Union Cites Labor, Human Rights, and Environmental Abuses
Teamsters rallied in
Dayton, Ohio, today at the NCAA Men's Basketball Tournament game at the
University of Dayton arena to urge the NCAA to drop key sponsor Coca-Cola.
The union cited concerns about Coca-Cola's destruction of natural resources
in developing countries, its worker and human rights abuses in the U.S. and
abroad, and the elimination of good-paying U.S. jobs at Coke bottler and
distributor Coca-Cola Enterprises (CCE).
Throughout the March Madness playoffs, the Teamsters will hand out
leaflets informing NCAA fans about Coke's troubling environmental and human
rights record - including Coke's possible contamination of water and
farmland in India, a current lawsuit against the company for allegedly
allowing death squads to murder pro-union employees in Colombia, and a
record-breaking $192 million Coke paid to settle a case involving
widespread racial discrimination.
The NCAA has designated Coca-Cola as the first official NCAA Corporate
Champion. Coca-Cola is a key sponsor of the tournament, and is paying the
NCAA $500 million in an 11-year beverage marketing and media rights deal
reached in 2002.
"The NCAA should stand for what's best and brightest in college
athletics, including fair play, integrity, and sportsmanship," said Jack
Cipriani, director of the Teamsters Brewery and Soft Drink Workers
Conference. "Coke's record sure doesn't match those high ethical standards.
A company that pollutes, discriminates, destroys good American jobs and may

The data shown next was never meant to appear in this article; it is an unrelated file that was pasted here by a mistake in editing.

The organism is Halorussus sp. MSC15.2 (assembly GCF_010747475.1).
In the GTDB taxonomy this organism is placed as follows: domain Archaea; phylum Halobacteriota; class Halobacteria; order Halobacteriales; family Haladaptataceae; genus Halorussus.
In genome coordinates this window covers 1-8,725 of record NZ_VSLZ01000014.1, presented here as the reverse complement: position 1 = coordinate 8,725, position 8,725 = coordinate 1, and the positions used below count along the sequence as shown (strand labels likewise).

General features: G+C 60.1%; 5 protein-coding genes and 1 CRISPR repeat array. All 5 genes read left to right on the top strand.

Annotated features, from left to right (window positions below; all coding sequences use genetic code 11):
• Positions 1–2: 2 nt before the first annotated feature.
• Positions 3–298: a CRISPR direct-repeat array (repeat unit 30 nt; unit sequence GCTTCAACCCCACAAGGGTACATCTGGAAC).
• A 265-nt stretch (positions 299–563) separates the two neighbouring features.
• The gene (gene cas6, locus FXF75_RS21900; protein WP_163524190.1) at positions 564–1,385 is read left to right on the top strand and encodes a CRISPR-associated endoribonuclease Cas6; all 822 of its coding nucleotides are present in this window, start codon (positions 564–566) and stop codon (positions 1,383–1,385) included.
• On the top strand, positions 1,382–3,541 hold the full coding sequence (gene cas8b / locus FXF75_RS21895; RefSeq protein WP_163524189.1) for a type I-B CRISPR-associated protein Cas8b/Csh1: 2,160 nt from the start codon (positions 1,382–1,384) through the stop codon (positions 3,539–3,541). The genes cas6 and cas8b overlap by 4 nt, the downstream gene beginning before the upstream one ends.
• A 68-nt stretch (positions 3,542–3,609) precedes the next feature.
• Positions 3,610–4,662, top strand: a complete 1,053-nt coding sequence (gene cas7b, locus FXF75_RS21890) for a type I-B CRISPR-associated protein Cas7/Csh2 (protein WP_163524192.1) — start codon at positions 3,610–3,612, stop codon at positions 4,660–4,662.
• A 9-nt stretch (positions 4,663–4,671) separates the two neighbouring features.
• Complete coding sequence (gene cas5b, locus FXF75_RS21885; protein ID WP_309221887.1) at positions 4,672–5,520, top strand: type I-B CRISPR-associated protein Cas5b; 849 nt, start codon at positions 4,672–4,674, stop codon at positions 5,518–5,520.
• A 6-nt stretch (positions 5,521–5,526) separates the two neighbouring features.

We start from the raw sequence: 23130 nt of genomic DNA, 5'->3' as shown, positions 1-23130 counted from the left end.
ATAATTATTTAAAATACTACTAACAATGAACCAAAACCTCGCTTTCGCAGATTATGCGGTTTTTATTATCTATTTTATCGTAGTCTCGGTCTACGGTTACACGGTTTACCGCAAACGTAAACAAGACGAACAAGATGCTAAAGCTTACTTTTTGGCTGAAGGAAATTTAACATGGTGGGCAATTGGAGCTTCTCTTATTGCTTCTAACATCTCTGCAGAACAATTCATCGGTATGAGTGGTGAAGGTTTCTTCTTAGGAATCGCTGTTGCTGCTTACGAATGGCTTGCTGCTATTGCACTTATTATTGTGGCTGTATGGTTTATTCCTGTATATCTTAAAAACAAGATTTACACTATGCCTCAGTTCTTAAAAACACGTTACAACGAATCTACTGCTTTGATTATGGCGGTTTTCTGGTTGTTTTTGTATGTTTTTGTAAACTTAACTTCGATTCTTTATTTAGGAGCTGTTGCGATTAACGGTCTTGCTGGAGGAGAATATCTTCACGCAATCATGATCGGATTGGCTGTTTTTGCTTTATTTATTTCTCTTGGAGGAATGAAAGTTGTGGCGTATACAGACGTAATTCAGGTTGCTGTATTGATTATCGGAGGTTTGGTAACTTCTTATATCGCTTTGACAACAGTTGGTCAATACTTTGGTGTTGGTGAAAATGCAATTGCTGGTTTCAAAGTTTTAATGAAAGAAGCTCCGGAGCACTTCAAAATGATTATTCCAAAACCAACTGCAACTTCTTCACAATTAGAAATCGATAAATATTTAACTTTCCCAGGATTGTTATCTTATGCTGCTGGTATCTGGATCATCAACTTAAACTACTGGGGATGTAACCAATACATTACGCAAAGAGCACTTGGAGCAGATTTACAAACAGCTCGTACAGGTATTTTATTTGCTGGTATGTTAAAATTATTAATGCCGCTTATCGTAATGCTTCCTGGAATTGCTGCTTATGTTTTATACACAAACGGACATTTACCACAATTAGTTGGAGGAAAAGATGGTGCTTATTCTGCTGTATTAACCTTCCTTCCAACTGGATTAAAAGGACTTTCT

have played a role in the murder of workers is not a company that kids
should be looking to as a role model. NCAA Tournament fans deserve to know
the truth about a key sponsor of the games"
Here in the United States CCE, Coca-Cola's largest bottler, plans to
eliminate and restructure thousands of middle-class jobs in the U.S. under
a new business model. Coke and CCE are engaged in a concerted campaign to
destroy job security, pension benefits and health care coverage for the
workers and their families. In February, CCE announced plans for job cuts
during an investors' telephone conference call despite Coke executives
portraying their economic outlook as "solid."
"For us, our members come first," Cipriani said. "But, with Coca-Cola
and CCE, workers get the short end of the stick. All this while the current
CEO of Coca-Cola was given a 2006 salary, bonus, incentives and perks in
excess of $20 million. And the former CEO of CCE was awarded $10 million in
cash, stock and other perks in his lavish severance compensation package.
The NCAA truly tarnished its image of a fair player when it teamed up with
The Teamsters Union represents more than 14,000 Coca-Cola and CCE
employees in the United States and Canada.